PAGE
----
Christmas and New Year gatherings have been banned by the government throughout Sierra Leone for fear the Ebola virus will be spread to rural villages as people go home to celebrate.
The edict, which will be enforced by the army, means those who live in the capital, Freetown, will be barred from travelling to join their extended families. The city’s residents account for a third of the country’s population. A “lock-down” is reported to also be happening in nearby Port Loko, which is the other big urban area with soaring cases.
Palo Conteh, the minister of defence who heads the government’s Ebola response unit, said on Friday there would be “no Christmas and New Year celebrations this year. We will ensure that everybody remains at home to reflect on Ebola.
“Military personnel will be on the streets at Christmas and the New Year to stop any street celebrations.”
More than a quarter of the population of Sierra Leone is Christian, although Islam is the dominant religion. Christmas decorations are for sale at the roadside markets and there are Christmas trees in many public buildings.
But there have been serious concerns that the number of Ebola cases could soar over the festive period. Public gatherings are already banned to avoid contagion.
Schools are closed across the three west African countries where the epidemic is raging – Sierra Leone, Liberia and Guinea – disrupting the education of five million children. Bars and clubs are closed. Football games are among the sports caught up in the ban. Churches have been allowed to hold services, but must
but must separate the members of the congregation.
Travel is already greatly restricted in Sierra Leone by night-time curfews enforced by army checkpoints. Many villages and even whole districts where Ebola cases have occurred are quarantined for 21 days – by which time anybody infected would show symptoms. Some villages have been quarantined for months as one case occurs a couple of weeks after another.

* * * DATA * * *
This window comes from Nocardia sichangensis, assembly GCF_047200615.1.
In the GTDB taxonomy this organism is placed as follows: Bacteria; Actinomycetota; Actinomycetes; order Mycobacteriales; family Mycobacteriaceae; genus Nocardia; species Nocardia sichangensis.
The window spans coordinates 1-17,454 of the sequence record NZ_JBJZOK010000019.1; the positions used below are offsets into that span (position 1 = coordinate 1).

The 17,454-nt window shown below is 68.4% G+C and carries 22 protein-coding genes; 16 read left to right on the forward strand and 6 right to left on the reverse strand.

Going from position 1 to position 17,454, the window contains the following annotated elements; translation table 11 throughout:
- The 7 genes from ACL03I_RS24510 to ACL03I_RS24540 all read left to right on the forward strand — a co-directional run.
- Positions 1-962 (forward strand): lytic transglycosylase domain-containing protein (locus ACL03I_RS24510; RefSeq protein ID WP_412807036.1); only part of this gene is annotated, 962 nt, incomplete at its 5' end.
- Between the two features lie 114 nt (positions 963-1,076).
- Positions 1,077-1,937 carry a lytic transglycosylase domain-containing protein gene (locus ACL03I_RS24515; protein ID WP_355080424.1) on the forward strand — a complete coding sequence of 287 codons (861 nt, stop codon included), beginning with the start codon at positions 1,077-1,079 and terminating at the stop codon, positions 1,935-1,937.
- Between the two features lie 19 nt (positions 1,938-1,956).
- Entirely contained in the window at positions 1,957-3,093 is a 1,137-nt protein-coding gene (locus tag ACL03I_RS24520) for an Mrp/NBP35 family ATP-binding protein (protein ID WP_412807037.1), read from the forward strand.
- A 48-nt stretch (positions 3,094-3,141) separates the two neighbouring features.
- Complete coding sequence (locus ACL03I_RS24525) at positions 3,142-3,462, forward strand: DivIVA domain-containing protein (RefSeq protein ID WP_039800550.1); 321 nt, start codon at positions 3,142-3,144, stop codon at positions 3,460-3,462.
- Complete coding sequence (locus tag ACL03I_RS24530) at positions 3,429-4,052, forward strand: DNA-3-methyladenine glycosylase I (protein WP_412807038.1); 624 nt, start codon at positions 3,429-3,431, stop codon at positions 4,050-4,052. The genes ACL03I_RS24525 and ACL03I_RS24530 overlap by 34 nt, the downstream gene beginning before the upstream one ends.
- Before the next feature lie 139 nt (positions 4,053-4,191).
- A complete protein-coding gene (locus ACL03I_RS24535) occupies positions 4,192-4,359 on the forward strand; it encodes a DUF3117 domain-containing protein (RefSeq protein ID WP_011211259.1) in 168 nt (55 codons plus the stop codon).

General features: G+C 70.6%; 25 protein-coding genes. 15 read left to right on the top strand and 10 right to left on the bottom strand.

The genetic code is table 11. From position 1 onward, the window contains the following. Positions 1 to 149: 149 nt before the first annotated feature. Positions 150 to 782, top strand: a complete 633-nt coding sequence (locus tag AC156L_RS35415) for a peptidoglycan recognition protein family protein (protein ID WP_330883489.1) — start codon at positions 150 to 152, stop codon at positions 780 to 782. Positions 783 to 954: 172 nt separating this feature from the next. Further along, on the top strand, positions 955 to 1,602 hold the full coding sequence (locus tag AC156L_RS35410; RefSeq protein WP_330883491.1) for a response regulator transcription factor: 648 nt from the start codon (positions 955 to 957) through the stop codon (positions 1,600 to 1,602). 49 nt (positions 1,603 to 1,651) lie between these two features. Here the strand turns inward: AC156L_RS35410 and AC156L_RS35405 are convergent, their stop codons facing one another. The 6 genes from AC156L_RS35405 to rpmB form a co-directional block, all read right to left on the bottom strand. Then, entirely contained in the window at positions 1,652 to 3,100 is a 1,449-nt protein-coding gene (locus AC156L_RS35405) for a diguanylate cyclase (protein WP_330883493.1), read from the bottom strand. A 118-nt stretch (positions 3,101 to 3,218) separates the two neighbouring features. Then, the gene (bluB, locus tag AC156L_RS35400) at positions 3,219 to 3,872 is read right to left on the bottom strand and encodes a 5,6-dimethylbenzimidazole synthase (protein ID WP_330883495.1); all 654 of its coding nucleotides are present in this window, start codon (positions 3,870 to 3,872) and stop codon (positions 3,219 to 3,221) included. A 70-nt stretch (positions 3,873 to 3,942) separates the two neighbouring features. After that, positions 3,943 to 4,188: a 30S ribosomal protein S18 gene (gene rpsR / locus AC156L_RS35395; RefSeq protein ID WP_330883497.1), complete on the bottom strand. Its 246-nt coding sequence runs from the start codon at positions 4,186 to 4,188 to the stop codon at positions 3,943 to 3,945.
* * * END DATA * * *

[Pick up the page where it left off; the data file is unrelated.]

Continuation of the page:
While the densely populated Freetown has the greatest number of cases, population movement causes sudden outbreaks in remote parts of the country. The latest is in Kono, a diamond mining centre. The World Health Organisation reported this week that an emergency response team which reached the remote district found many sick people and buried 87 bodies.
“Our team met heroic doctors and nurses at their wits’ end, exhausted burial teams and lab techs, all doing the best they could but they simply ran out of resources and were overrun with gravely ill people,” said Dr Olu Olushayo, WHO national coordinator for the Ebola response. “In districts like Kono, with moderate transmission confined to limited villages and chiefdoms, the best
chance of eliminating transmission is through aggressive and comprehensive case investigation and contact tracing.” Scattered villages in eight of the 15 chiefdoms are affected.
Oxfam’s Ebola response manager in Sierra Leone, Peter Struijf, said: “This Christmas is not going to be like any other and we are nowhere near the end of this mess.”
The government’s decision to restrict festivities was not surprising, he said. “Normal life came to an end some time ago for most people, including worse effects than the Christmas festivities – with the losses of jobs and freedom of travel and closure of schools and quarantine.”